Fourth Pillar of Human Rights

Countries should be banned from bidding for the World Cup, Olympics and other major sporting events unless they prove they are stamping out human rights abuses, Amnesty International has proposed.

The proposals would require any country’s bid to host the Olympic Games and other sporting events to include a guarantee demonstrating their commitment to upholding human rights. Countries could be stripped of their right to host if they fail to keep to their promise.

Niall Couper, spokesman for Amnesty International UK, said yesterday that a letter was sent two weeks ago to Thomas Bach, president of the International Olympics Committee (IOC) asking implementation of the new charter through the creation of an IOC commission on human rights. He said Amnesty was “hopeful for a response”.

This comes in the light of various human rights breaches in countries holding the Games. In Brazil it is predicted that by the Rio 2016 Olympics about 100,000 residents will have been forcibly evicted from their homes without consultation, almost all without compensation, and moved to cramped flats controlled by gangs.

Mr Couper spoke of the potential to make a positive step for human rights. “It is an opportunity to create a legacy because of sport.” He pointed out an advantageous trend in countries with poor human rights records using high prestige sport events to “whitewash their images”.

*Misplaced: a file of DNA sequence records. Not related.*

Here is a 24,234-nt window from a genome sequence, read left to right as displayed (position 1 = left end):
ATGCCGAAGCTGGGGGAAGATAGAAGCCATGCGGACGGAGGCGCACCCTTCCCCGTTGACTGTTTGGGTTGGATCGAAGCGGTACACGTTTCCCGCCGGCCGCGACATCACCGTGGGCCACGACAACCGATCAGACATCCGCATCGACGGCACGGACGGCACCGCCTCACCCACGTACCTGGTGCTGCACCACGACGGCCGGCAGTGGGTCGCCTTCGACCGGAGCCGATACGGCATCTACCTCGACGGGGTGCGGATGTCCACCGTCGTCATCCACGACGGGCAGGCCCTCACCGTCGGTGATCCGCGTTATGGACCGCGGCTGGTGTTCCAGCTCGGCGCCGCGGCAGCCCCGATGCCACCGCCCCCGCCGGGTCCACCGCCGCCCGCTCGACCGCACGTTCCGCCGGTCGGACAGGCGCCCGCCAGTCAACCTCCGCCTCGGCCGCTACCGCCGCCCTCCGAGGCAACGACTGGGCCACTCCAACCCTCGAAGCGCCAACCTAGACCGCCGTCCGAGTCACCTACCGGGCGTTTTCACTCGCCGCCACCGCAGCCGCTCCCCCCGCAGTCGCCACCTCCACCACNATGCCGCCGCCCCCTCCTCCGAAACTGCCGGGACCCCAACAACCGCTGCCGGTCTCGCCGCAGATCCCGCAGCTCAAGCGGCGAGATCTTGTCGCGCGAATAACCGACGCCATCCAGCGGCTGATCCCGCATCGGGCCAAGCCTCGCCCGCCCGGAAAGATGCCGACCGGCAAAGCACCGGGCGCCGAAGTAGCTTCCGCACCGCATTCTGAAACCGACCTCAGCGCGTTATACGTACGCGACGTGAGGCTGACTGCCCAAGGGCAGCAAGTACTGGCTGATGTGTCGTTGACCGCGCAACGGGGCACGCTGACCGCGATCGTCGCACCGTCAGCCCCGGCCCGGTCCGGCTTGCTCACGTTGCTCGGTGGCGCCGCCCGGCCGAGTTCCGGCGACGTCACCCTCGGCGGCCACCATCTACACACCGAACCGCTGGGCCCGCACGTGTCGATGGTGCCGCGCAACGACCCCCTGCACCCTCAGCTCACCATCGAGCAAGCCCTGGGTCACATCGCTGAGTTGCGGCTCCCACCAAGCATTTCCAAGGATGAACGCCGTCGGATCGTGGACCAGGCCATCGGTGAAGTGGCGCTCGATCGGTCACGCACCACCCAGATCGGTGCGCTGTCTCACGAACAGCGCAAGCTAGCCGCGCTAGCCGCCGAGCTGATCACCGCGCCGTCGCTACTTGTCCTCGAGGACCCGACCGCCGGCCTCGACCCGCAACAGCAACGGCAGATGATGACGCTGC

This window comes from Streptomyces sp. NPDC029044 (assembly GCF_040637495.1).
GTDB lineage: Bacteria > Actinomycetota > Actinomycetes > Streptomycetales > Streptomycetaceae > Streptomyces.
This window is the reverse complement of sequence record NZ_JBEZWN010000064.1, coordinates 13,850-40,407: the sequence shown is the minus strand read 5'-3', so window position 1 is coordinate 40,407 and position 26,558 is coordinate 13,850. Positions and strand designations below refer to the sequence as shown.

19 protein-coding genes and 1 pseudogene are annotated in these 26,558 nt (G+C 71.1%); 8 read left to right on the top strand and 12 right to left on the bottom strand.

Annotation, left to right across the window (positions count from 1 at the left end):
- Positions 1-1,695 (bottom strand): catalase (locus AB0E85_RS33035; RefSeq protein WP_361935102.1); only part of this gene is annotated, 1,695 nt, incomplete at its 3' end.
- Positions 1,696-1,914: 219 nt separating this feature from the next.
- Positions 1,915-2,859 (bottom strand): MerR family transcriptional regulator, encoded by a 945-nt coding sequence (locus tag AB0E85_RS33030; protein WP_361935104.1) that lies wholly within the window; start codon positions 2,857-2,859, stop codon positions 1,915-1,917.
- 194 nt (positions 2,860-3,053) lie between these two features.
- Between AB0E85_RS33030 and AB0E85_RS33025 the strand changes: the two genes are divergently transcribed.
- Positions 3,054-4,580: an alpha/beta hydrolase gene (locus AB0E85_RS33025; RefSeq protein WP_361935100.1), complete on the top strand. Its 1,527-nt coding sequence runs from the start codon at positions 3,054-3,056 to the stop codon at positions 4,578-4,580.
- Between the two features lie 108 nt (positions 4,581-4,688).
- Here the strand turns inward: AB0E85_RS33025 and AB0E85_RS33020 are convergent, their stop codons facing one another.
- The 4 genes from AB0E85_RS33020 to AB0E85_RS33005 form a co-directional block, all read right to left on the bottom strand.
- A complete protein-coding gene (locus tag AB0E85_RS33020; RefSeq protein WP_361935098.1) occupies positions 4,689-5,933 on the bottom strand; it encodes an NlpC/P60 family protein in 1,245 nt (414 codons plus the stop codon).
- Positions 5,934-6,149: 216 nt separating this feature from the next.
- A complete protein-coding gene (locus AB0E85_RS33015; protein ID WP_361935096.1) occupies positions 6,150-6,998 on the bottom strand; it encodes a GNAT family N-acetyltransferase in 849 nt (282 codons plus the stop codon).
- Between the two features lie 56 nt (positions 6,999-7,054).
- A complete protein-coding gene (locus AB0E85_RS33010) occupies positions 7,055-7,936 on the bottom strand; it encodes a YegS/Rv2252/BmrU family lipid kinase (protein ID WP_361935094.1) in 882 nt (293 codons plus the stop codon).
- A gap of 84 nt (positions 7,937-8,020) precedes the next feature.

He also mentioned that the proposed charter would detail policy on workers’ rights, racism, homophobia, and would make sure that stadiums are built with adequate consultation and compensation for those being evicted from their homes.

Amnesty and other NGOs, including Transparency International and Human Rights Watch, co-operated to write the letter to create pressure to effect the creation of a charter. The groups are also pushing for the EU to endorse the charter by participating in its drafting.

The IOC already calls for all host countries to uphold its three pillars of sports, culture and environment. Previously, in 1995, Greenpeace were successful in lobbying for the IOC to add the environment as a third pillar of Olympism.


The Oral and Maxillofacial Surgeon